As we’ve discussed before, investing in regional banks represent about the purest play on the economy itself. Unlike their opaque, wildly leveraged cousins in investment banking, regional banks tend to rely on good old-fashioned banking fundamentals. That is, when times are good, they can loan out more money and rake in more cash, and when times are bad, people default on loans and they can’t lend out as much.
Pretty simple really. It reasons then that if an investor is bearish on economic prospects, they should avoid betting on a bank. However, if they are bullish on the economy, investing in a regional bank can be a rather straightforward way to capitalize on that optimism.
Picking out a regional bank play can be daunting. We decided, for the time being, to limit our search to a specific geographic region. In this case, we looked only at banks in the an oft-overlooked region for investment, the Midwest.
But of course, even if one is bullish on the American (and more specifically, Midwestern) economy, one can’t just go picking stocks to throw money at willy-nilly. There has to be some criteria, after all, preferably of the fundamental variety.
To find the fundamentally strongest banks in the Midwest, we looked for regional banks that have:
1) A P/C and P/B greater than 1
It is important for finance companies to have strong book value and cash, but validation of these assets by the market is also a key factor. So, while price ratios are generally stronger when lower, a P/C (price to cash ratio) or P/B (price to book ratio) of 1 should be a minimum “floor” for investing. This does not mean, though, that high P/C or P/B ratios are a good sign, simply that a minimum level of market acknowledgement is a necessity.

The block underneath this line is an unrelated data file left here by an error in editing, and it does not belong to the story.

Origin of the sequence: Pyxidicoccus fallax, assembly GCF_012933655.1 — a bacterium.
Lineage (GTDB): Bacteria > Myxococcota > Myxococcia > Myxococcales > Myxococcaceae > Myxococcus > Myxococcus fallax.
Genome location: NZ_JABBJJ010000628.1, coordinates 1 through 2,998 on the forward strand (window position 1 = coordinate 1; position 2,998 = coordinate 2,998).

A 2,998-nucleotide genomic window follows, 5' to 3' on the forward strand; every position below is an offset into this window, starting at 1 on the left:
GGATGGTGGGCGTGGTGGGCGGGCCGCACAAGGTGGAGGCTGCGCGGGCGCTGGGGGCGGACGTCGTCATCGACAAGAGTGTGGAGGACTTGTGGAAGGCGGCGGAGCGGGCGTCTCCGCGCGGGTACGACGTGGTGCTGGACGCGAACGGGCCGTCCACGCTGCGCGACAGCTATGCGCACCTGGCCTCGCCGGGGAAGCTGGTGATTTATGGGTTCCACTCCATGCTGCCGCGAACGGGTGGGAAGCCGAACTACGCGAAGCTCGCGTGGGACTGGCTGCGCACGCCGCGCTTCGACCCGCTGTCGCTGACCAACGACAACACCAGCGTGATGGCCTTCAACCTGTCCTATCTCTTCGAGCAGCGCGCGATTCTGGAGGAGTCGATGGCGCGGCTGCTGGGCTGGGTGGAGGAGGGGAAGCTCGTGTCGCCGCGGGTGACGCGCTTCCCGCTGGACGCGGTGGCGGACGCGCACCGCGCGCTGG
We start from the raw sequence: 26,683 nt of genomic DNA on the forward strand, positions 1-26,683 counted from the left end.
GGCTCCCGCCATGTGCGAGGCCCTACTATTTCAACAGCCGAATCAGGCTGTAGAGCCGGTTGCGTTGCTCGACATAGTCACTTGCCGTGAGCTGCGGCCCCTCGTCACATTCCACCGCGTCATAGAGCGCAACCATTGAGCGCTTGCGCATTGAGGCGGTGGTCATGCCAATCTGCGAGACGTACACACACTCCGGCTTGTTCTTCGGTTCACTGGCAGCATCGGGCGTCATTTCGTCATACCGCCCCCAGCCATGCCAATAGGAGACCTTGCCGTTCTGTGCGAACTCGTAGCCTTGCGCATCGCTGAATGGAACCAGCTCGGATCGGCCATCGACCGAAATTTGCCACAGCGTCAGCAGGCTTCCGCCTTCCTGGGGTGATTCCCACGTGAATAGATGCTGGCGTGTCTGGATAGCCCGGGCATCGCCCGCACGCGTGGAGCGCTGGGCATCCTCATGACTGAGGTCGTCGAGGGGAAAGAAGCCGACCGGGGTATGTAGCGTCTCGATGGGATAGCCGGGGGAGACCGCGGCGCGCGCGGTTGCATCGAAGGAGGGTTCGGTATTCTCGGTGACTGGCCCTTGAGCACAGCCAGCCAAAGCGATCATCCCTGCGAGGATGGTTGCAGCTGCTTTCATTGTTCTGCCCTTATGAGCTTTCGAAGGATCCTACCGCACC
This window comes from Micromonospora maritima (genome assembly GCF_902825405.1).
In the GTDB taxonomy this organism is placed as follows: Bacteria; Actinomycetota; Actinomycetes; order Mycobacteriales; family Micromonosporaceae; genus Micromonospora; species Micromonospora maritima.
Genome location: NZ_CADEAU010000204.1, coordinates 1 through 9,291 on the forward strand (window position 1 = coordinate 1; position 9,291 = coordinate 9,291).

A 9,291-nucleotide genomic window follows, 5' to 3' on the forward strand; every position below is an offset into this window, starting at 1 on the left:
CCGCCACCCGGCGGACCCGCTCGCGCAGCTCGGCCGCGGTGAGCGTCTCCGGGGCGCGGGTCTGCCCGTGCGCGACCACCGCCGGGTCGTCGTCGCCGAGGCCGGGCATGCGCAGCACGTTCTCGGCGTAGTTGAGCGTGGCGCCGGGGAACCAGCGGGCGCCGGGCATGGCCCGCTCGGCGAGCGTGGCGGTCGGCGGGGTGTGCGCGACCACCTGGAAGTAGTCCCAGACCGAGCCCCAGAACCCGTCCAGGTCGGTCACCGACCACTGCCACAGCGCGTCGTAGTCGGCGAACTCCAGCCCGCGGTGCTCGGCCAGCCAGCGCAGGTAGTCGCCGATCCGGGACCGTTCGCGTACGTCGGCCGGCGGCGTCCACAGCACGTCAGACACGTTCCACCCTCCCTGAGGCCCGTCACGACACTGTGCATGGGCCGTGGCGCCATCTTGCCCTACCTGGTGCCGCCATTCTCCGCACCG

2) An operating margin greater than 25%
Operating margin shows how efficiently a company is operating is business after a good is sold. Gross profit-operating costs. The operating margin is more appropriate for banks because the costs associated with operating are much more significant for a bank than the cogs.
3) An ROI greater than 25%
Return on Investment, or ROI, shows how well a company is using its invested capital. Since banks are essentially made up of all invested capital, this is a very important statistic.
Out of all of the Midwestern banks trading on the market, we found a total of ten that possess all three of these attributes and thus can be considered to be the fundamentally strongest regional bank stocks in America. They are:
First Business Financial Services (FBIZ)
Performance YTD: +26.17 percent
Community Bank Shares of Indiana (CBIN)
Performance YTD: +18.86 percent
Mutualfirst Financial Inc. ($MSFS)
Performance YTD: +11.36 percent
Independent Bank Corporation (IBCP)
Performance YTD: +7.67 percent
Ohio Valley Banc Corp (OVBC)
Performance YTD: +1.70 percent
First Financial Bancorp (FFBC)
Performance YTD: -1.04 percent
Mercantile Bank Corp (MBWM)
Performance YTD: -2.98 percent
German American Bancorp (GABC)
Performance YTD: -3.01 percent
Firstbank Corporation (FBMI)
Performance YTD: -3.79 percent
Taylor Capital Group (TAYC)
Performance YTD: -14.07 percent
DISCLOSURE: The views and opinions expressed in this article are those of the authors, and do not represent the views of equities.com. Readers should not consider statements made by the author as formal recommendations and should consult their financial advisor before making any investment decisions. To read our full disclosure, please go to: http://www.equities.com/disclaimer